Mental health and wellbeing issues for SAR personnel were at the forefront of the latest workshop hosted by the New Zealand Search and Rescue (NZSAR) Council.

The two-day workshop, which took place in Wellington, New Zealand, in late March, allowed participants to discuss pertinent health, safety and wellbeing matters across the SAR sector. The workshop was attended by representatives from across the SAR industry, including those not associated with maritime. Agencies that attended included Land Search and Rescue NZ, Coastguard NZ, Surf Life Saving NZ, Fire and Emergency NZ, the National Emergency Management Agency (NEMA), Wellington Free Ambulance, the Aoraki/Mt Cook Alpine Rescue Team, the National Air Desk, and Health NZ.

The NZSAR Council, which provides strategic leadership and direction to SAR organisations in New Zealand has long been a supporter of promoting positive mental health and wellbeing for SAR personnel, hosting this workshop every two years to ensure best practices are maintained.

“We need to constantly look after the mental health of people involved in SAR. Personnel often find themselves in hostile environments and unfavourable conditions, and rescuers need to know their capabilities so as to not to risk their own lives. Importantly, we need to ensure that SAR organisations provide the necessary levels of support once personnel return to shore and workshops like these are an excellent way of ensuring best practice across the sector,” said Andy Greig, Principal Adviser at NZSAR.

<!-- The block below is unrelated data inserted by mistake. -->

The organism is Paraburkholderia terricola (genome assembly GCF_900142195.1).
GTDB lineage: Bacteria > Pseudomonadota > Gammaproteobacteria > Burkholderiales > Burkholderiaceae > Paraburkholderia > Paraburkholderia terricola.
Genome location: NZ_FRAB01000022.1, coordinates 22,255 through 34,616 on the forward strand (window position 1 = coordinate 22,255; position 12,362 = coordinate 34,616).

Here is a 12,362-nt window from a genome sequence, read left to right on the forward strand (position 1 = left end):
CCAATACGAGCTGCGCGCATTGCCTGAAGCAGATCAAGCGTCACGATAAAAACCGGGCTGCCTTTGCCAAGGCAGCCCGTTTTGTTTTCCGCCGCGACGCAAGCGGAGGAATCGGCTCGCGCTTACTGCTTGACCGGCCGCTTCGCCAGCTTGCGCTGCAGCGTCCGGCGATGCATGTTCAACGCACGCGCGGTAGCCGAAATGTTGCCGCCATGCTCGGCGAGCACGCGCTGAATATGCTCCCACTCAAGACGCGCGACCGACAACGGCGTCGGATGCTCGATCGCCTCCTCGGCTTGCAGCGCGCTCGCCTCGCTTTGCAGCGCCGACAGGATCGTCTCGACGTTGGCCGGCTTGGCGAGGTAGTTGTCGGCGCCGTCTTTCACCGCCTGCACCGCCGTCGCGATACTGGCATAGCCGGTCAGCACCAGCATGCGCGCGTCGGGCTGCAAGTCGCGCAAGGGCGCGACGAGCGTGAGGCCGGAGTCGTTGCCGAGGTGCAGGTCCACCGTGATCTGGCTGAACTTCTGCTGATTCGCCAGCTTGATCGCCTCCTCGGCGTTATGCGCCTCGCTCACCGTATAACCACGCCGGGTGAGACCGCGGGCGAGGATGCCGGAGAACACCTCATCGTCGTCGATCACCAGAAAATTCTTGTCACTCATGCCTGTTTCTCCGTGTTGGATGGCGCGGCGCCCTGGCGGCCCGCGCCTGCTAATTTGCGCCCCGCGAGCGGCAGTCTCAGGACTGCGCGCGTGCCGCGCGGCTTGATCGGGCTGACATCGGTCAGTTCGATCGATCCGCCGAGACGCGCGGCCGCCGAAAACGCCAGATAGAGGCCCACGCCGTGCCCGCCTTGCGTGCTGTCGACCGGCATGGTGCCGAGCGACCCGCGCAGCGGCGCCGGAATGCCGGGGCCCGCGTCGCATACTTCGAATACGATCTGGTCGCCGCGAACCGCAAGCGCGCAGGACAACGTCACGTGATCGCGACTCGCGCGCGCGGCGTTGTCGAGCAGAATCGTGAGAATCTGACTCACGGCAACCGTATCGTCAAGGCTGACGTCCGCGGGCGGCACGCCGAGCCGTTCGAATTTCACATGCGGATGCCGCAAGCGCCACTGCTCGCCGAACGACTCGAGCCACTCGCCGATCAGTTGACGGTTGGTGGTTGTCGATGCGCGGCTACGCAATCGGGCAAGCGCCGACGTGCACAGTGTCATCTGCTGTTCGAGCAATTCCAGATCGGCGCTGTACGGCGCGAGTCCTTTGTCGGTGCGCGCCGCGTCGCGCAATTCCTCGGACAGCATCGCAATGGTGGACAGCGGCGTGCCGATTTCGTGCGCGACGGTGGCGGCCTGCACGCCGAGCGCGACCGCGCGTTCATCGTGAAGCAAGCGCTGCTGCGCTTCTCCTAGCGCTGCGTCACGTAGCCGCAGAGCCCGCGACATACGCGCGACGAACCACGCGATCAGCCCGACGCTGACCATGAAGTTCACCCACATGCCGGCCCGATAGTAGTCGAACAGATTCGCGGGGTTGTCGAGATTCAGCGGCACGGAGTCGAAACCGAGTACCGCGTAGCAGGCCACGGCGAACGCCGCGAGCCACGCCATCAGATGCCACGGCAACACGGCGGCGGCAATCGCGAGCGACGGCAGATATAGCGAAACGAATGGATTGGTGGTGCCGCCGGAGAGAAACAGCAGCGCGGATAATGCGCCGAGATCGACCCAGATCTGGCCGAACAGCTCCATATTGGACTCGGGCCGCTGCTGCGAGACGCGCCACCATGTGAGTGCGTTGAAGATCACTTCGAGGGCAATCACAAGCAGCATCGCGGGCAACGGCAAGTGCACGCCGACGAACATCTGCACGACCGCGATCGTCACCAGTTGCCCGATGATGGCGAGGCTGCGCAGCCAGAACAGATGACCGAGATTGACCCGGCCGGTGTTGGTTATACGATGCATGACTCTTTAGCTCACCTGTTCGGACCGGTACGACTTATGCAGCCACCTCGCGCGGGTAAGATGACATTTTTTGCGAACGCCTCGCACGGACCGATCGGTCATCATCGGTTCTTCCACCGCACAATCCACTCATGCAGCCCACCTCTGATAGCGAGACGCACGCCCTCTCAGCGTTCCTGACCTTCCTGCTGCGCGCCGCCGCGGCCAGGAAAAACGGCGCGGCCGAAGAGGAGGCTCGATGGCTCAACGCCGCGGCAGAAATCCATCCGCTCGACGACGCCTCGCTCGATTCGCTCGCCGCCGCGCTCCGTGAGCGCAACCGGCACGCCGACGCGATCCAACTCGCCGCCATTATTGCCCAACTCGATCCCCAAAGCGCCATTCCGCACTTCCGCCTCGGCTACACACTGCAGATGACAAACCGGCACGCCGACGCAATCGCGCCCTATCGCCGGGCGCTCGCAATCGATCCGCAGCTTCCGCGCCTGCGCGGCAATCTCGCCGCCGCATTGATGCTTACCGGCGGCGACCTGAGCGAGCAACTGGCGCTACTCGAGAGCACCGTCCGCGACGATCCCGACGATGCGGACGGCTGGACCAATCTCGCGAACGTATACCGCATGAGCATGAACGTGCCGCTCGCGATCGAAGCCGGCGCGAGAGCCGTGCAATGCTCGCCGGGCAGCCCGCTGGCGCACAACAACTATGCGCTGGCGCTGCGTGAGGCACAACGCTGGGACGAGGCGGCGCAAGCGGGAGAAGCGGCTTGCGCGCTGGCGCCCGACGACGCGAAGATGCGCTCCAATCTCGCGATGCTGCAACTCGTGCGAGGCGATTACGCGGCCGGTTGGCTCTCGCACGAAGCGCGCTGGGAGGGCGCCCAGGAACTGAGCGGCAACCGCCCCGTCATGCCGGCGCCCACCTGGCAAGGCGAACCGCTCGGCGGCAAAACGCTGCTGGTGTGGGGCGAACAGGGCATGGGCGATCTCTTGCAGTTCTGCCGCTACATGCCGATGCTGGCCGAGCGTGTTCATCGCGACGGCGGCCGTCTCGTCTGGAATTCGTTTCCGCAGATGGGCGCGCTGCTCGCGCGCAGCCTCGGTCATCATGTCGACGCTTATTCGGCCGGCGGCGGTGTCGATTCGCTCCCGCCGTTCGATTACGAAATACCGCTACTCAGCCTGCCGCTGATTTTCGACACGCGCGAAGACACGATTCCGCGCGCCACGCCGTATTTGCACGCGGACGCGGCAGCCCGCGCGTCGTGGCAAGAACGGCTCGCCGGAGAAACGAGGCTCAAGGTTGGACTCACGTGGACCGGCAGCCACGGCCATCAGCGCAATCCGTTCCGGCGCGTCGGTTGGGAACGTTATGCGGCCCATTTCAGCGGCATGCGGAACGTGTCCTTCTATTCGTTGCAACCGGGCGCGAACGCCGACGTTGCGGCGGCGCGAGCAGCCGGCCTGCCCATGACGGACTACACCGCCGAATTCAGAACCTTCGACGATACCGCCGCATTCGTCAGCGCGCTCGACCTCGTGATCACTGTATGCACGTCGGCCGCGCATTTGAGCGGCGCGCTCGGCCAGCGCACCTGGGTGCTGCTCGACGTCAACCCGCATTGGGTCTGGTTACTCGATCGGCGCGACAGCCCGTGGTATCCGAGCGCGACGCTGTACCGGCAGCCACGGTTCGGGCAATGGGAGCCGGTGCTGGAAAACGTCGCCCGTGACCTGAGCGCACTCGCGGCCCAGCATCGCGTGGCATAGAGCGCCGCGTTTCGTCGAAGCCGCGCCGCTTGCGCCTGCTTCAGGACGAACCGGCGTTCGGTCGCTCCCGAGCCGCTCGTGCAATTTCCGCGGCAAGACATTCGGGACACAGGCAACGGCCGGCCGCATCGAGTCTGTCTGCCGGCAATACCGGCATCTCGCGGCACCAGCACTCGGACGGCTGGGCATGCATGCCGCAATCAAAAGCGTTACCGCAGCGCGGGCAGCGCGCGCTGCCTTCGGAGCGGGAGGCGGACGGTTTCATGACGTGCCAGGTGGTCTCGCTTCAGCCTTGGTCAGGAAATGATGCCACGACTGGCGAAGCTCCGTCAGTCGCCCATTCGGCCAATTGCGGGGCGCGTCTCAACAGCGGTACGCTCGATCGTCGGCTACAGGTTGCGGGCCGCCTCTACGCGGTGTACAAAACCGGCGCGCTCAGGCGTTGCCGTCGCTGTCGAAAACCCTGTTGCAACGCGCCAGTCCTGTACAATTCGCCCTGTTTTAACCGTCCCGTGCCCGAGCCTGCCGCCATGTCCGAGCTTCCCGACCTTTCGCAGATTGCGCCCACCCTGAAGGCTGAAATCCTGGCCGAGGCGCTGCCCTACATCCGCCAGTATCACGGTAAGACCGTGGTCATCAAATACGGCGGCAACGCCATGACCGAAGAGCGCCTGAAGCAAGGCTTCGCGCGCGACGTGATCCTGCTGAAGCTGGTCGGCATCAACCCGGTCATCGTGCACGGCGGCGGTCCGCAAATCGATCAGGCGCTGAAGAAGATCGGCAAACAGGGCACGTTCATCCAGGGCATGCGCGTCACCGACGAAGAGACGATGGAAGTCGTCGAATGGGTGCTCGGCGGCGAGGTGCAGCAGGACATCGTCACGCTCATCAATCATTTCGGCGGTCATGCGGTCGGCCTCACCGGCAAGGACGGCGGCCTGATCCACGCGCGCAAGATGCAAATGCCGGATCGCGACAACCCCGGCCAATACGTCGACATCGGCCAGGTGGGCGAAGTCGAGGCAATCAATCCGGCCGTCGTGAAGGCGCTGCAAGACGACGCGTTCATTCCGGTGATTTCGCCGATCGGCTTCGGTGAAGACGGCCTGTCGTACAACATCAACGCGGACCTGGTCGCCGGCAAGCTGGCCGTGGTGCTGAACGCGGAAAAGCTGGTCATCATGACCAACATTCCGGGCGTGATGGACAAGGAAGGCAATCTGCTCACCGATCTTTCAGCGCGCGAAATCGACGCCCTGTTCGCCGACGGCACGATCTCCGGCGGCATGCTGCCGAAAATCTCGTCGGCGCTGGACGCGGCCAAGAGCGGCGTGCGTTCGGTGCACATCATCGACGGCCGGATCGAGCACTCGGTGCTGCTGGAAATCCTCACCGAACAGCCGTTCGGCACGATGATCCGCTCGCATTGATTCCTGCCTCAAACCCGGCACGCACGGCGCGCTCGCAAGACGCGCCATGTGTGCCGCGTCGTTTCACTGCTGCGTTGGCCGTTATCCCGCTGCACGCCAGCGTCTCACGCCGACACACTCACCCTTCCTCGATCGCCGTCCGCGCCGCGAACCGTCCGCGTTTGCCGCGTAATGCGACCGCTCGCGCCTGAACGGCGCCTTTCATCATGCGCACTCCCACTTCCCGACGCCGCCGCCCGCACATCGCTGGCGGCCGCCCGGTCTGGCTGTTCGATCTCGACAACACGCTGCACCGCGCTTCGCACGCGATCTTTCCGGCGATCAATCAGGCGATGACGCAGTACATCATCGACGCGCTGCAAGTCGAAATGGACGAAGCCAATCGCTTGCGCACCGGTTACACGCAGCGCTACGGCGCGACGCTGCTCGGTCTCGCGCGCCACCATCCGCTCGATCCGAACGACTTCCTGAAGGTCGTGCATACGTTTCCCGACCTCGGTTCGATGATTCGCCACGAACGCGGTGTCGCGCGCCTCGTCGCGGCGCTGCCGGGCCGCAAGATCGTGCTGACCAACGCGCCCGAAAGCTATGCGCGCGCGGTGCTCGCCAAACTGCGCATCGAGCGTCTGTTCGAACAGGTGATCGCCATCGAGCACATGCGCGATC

“Each person deals with their own health and wellbeing in different ways. It is important to realise that there is not one solution for all and there must be opportunities to assist each person in the required way,” he added.

Andy noted that having a wide range of SAR organisations in attendance, including marine, land and aviation-based agencies, was important to understand how to support personnel who put their own safety at risk for others.

“There are so many parallels between SAR organisations at sea, on land, or in the air. When it comes to mental health and wellbeing, we can learn a lot from other agencies to ensure that personnel have the right skills and means for coping with the stresses of their work,” he noted.

The NZSAR Council are a part of the IMRF’s #SARyouOK? mental health and wellbeing working group, which is looking to increase awareness and further break down the stigma attached to mental health and wellbeing issues faced by those working in the maritime SAR sector.

To find out more about the #SARyouOK? initiative, click here: